• B cells;
  • CpG DNA;
  • Toll-like receptors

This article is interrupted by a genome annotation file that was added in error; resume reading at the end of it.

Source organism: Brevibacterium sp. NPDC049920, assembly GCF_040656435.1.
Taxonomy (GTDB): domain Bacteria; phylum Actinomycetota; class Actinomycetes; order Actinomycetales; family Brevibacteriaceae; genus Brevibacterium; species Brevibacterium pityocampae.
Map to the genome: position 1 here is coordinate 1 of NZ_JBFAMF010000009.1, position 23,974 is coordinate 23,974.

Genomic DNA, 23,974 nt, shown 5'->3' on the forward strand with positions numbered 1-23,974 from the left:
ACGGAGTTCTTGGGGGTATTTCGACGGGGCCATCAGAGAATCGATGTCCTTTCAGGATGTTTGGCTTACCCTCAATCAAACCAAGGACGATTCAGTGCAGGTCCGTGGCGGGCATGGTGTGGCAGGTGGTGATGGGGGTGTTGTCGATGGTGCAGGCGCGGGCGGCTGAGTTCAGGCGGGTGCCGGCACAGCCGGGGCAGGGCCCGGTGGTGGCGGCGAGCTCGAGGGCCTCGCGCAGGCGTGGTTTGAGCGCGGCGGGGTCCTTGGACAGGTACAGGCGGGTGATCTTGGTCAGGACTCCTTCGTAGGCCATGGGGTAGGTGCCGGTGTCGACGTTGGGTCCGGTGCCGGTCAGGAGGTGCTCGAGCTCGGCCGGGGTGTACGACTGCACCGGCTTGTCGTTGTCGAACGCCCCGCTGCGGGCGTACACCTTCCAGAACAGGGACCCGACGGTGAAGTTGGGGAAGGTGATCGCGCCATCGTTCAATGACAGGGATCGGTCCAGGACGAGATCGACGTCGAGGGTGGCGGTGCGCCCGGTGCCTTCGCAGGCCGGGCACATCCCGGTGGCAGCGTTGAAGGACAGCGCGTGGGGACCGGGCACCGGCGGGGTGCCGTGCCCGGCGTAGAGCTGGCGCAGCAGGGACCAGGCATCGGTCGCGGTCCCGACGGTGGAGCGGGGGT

B-cell expression of certain Toll-like receptors (TLRs) is important in linking innate and adaptive immune responses in normal and pathological conditions. The expression of TLR9 plays a role in the recognition of conserved pathogen motifs in a manner that is dependent on B-cell localization, deduced from B-cell phenotype. The nature of TLR9 function is unclear. A first step in unravelling the function of this pattern recognition receptor is to discover the precise nature of the cell types that express TLR9. This study used three-colour flow cytometry to characterize the B lymphocytes from human peripheral blood mononuclear cells (PBMCs) that express TLR9 on the surface. We sorted TLR9-positive B and non-B cells from the PBMC population and detected TLR9 expression on naïve and memory B cells. Moreover, we identified two discrete subpopulations of B cells: CD19+ CD27 CD23+ cells and CD19+ CD27high CD80+ cells. These subpopulations expressed high levels of membrane TLR9 and exhibited a strong in vitro response to binding a relevant CpG motif by secreting high levels of interleukin-6 (compared to controls). Our finding that this pattern recognition receptor is expressed on a variety of cell subsets adds to the current understanding of the functional complexity of B-cell membrane TLR9.